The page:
Designing for a Biking and Walking Future
by Eric Meyer
I live in a neighborhood with nice homes, good neighbors, good schools, and many nice amenities. But one thing we don’t have is sidewalks. When the neighborhood was developed more than 50 years ago, sidewalks were not considered necessary. Or at least not something that would bring higher value to the neighborhood versus the cost of construction. Today, I regularly see neighbors out walking the streets of the neighborhood. They’re walking for exercise, to walk their dogs, to visit neighbors, or to just enjoy a nice stroll in some fresh air. My wife and I are often out there, too.
While motorists and pedestrians can share the road agreeably on relatively quiet roads in most circumstances, it would certainly be better for all if there were sidewalks. Unfortunately, installing sidewalks in a fully developed neighborhood is very difficult and very expensive. What could have been easily done during the neighborhood’s development at a relatively low cost is now nearly impossible.
I use this situation as an example of what happens when we are short-sighted in our development of new neighborhoods, apartments, and shopping areas. As a country, we began designing transportation infrastructure almost exclusively for the automobile in the middle of the last century. In the process, we’ve made alternate transportation, like biking and walking, very difficult and unsafe. As a result, we typically don’t consider walking or biking as an option to go to a store, to school, or to work– even when the distances are quite manageable.
Today we have a lot of new projects under development in Adams County, particularly in Straban and Cumberland townships. While most new developments include sidewalks, they are still missing biking infrastructure. In addition, the walking and biking infrastructure that connects these new developments to existing retail centers and public facilities is often not addressed at all.
How do we change that? Townships typically have Subdivision and Land Development Ordinances, known as SALDOs. These ordinances spell out the requirements for new developments, and usually include the design standards for roads, sidewalks, etc. Unfortunately, the local townships do not have any requirements in their SALDOs for bike infrastructure (and sometimes not even sidewalks). So, when a developer brings plans to the township and they don’t include any biking infrastructure, the township planning commission and board of supervisors have little ability to require the developer to change anything.
Our organization believes that it’s time for townships to change their SALDOs to include some language about biking infrastructure. We have looked at SALDOs in other townships in Pennsylvania and found examples we could use here:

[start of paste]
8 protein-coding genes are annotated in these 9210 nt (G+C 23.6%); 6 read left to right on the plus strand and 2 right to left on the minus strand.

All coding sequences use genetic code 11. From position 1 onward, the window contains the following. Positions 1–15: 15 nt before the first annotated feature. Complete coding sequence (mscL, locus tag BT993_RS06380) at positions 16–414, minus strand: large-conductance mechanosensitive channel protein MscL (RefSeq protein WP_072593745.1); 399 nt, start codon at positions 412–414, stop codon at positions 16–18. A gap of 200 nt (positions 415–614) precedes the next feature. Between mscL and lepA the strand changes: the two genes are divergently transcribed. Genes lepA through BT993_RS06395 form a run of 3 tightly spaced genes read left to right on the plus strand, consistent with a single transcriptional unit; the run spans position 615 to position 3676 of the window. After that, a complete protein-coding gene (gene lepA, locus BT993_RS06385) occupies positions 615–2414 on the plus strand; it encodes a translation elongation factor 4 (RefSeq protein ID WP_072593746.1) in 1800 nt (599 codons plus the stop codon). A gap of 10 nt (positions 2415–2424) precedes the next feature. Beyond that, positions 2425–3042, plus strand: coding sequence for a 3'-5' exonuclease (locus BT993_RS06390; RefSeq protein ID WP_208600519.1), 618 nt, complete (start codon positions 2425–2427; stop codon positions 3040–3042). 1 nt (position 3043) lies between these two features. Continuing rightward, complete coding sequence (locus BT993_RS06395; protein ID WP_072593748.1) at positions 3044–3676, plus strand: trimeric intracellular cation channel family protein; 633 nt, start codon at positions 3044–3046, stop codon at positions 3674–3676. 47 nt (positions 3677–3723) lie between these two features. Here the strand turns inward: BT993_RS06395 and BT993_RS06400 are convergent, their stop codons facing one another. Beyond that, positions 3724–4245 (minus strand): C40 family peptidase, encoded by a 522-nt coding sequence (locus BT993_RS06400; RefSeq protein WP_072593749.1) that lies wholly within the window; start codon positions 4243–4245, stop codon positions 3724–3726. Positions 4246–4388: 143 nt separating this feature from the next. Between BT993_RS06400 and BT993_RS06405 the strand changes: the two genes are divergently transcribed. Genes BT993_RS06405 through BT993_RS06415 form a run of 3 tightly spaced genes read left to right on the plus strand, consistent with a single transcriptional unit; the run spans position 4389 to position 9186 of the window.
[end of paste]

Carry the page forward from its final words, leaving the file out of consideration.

- If deemed necessary for the convenient and safe circulation of bicycles and pedestrians, the Board of Supervisors, upon the recommendation of the Planning Commission, may require that a major subdivision or land development include the granting of an easement for a pathway or bikeway – Spring Township, Berks County SALDO, Section 1013
- (Regarding street widths) Provisions for additional RIGHT-OF-WAY and/or CARTWAY width may be required by the Board of COMMISSIONERS in specific cases for: … (3) The addition of a BICYCLE LANE – Manheim Township, Lancaster County SALDO, Section 803.
- Primary Arterial Streets: Bicycles and pedestrians should be accommodated on wide, multi-use side paths separated from traffic by landscaped verge. Secondary Arterial Streets: Bicycles and pedestrians should be accommodated on sidewalks measuring a minimum of five feet in width separated from traffic by a landscaped verge. – Lower Merion Township, Montgomery County SALDO, Article 4.9.C
Note that these ordinances can be written to give the township flexibility in working with the developer on a reasonable approach to bike infrastructure – and sidewalks, too if applicable.
We have contacted one of the local townships that recently announced plans to update their SALDOs and asked them to include language on bike infrastructure and gave them the examples above. We encourage you to talk to your township planning commission or board of supervisors about updating their ordinances as well. The vision we all show today in reestablishing safe means for biking and walking in our communities will benefit our children, grandchildren, and future generations.
Eric Meyer is Vice President of HABPI and a retired engineer who rediscovered his love of biking more than 25 years ago.